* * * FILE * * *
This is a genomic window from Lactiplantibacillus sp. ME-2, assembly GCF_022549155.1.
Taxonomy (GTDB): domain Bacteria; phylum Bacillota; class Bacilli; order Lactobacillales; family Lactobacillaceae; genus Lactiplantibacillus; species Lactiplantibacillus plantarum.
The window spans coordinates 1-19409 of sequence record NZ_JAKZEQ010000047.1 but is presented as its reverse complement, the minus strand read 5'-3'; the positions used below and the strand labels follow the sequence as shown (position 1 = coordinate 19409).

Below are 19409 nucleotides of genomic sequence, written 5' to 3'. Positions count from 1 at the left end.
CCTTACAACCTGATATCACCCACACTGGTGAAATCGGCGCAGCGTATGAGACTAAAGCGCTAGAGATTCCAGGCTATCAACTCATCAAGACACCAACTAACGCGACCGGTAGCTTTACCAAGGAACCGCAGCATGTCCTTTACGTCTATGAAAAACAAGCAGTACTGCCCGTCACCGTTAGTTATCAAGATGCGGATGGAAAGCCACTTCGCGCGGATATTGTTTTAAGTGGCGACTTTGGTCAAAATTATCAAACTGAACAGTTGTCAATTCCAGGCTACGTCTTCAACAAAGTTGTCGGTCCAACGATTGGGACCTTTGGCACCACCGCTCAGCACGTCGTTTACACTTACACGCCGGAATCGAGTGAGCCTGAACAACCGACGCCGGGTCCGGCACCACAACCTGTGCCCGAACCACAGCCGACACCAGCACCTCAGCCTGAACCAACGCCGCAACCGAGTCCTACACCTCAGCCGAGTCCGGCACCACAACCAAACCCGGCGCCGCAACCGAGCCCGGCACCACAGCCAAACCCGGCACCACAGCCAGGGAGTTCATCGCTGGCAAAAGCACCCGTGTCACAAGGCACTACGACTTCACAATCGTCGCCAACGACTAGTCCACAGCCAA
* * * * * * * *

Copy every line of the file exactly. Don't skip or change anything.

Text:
This is a genomic window from Lactiplantibacillus sp. ME-2, assembly GCF_022549155.1.
Taxonomy (GTDB): domain Bacteria; phylum Bacillota; class Bacilli; order Lactobacillales; family Lactobacillaceae; genus Lactiplantibacillus; species Lactiplantibacillus plantarum.
The window spans coordinates 1-19409 of sequence record NZ_JAKZEQ010000047.1 but is presented as its reverse complement, the minus strand read 5'-3'; the positions used below and the strand labels follow the sequence as shown (position 1 = coordinate 19409).

Below are 19409 nucleotides of genomic sequence, written 5' to 3'. Positions count from 1 at the left end.
CCTTACAACCTGATATCACCCACACTGGTGAAATCGGCGCAGCGTATGAGACTAAAGCGCTAGAGATTCCAGGCTATCAACTCATCAAGACACCAACTAACGCGACCGGTAGCTTTACCAAGGAACCGCAGCATGTCCTTTACGTCTATGAAAAACAAGCAGTACTGCCCGTCACCGTTAGTTATCAAGATGCGGATGGAAAGCCACTTCGCGCGGATATTGTTTTAAGTGGCGACTTTGGTCAAAATTATCAAACTGAACAGTTGTCAATTCCAGGCTACGTCTTCAACAAAGTTGTCGGTCCAACGATTGGGACCTTTGGCACCACCGCTCAGCACGTCGTTTACACTTACACGCCGGAATCGAGTGAGCCTGAACAACCGACGCCGGGTCCGGCACCACAACCTGTGCCCGAACCACAGCCGACACCAGCACCTCAGCCTGAACCAACGCCGCAACCGAGTCCTACACCTCAGCCGAGTCCGGCACCACAACCAAACCCGGCGCCGCAACCGAGCCCGGCACCACAGCCAAACCCGGCACCACAGCCAGGGAGTTCATCGCTGGCAAAAGCACCCGTGTCACAAGGCACTACGACTTCACAATCGTCGCCAACGACTAGTCCACAGCCAA